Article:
Prometheus Radio appealed the 2017 Reconsideration Order to the U.S. Court of Appeals for the Third Circuit. The Third Circuit vacated and remanded the 2017 Reconsideration Order. While it did not challenge the authority of the FCC to conclude that the three ownership rules no longer served the public interest, the Third Circuit found that the FCC’s conclusion that the rule changes would have a “minimal effect” on minority and female ownership was arbitrary and capricious because it was not supported by the record. The Third Circuit directed the FCC to conduct “new empirical research or in-depth theoretical analysis” before adopting any order to repeal or modify the rules.
The Supreme Court Decision
In Prometheus, a unanimous Supreme Court (Justice Thomas concurring separately) overturned the Third Circuit’s determination that the 2017 Reconsideration Order was arbitrary and capricious under the APA. The Court explained that judicial review under the APA’s arbitrary and capricious standard is deferential, and a court may not “substitute its own policy judgment for that of the agency.” The Court added that the APA only requires a reviewing court to ensure that “the agency has acted within a zone of reasonableness and, in particular, has reasonably considered the relevant issues and reasonably explained the decision.” The Court noted that the 2017 Reconsideration Order analyzed the record evidence of “dramatic changes” in the media market and determined that the three ownership rules were no longer necessary to serve the FCC’s public interest goals of promoting competition, localism, and viewpoint diversity. Prometheus Radio asserted that the FCC had ignored record evidence and relied on flawed data in reaching its conclusion that repealing and modifying the three rules would not harm minority and female ownership. But the Court found that the FCC did not “ignore” record evidence—it simply interpreted it differently. The Court clarified that the APA does not require universal acceptance of an agency’s interpretation of record evidence, it only requires that an agency consider and interpret such record evidence to meet the deferential standard of review under the APA. The Court also found that nothing in the APA requires an agency to conduct or commission new empirical studies where the record is sparse; it merely requires that the agency consider the data in the record.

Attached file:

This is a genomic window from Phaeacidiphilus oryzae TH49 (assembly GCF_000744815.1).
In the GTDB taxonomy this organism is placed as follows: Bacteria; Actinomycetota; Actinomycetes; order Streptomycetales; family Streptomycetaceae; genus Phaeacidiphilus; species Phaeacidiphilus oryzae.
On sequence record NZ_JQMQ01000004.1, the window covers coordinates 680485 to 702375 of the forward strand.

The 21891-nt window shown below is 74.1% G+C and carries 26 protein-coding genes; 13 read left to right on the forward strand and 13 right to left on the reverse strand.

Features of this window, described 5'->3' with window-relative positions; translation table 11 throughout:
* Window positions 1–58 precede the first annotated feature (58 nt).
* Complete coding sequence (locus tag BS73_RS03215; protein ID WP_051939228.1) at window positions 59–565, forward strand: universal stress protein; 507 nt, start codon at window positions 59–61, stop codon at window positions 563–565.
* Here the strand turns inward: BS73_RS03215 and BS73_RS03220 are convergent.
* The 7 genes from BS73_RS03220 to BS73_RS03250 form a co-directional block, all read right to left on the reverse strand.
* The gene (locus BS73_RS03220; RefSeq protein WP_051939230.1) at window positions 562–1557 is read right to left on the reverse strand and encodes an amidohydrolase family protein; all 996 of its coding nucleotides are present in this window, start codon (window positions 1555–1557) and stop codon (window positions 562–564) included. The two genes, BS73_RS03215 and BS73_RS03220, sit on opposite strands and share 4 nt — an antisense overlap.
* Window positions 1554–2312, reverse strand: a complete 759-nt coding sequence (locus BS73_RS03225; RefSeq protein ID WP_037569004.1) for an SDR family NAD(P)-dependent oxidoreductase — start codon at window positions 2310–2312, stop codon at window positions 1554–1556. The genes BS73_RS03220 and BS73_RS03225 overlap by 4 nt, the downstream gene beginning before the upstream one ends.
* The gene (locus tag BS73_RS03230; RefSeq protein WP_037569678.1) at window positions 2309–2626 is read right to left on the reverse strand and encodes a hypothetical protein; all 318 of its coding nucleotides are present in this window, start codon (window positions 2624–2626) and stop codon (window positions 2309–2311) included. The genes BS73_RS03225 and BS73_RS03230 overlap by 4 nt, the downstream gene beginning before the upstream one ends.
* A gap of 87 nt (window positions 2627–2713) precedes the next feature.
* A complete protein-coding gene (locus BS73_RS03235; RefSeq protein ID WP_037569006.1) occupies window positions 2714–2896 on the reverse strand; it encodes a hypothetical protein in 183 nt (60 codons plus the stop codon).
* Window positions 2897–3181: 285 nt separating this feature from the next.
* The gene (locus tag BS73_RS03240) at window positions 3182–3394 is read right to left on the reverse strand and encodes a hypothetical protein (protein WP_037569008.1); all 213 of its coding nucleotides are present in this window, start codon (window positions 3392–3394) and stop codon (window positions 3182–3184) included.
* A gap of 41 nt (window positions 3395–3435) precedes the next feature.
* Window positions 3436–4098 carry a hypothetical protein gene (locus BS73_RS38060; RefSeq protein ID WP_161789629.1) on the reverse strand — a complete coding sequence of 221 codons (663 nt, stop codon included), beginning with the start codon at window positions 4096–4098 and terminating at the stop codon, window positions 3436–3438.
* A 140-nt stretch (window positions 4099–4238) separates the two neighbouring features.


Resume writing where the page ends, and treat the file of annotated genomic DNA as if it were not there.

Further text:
The Court’s APA analysis in Prometheus is not limited to the FCC and will likely affect both how federal agencies adopt orders pursuant to the APA and how stakeholders will challenge such orders. Stakeholders will have to expend the resources to populate the docket with affirmative evidence in support of their views. Federal agencies may find themselves with even more fulsome records with which to contend in fulfilling their administrative law functions.
Implications for Media Ownership—Key Takeaways
While the outcome of the Prometheus decision turns on key issues of administrative law, its effect provides some clarity, continuing uncertainty—and potentially changed opportunities for M&A and other station-level transactions in the broadcast TV industry and the regulatory framework in which such deals are conducted: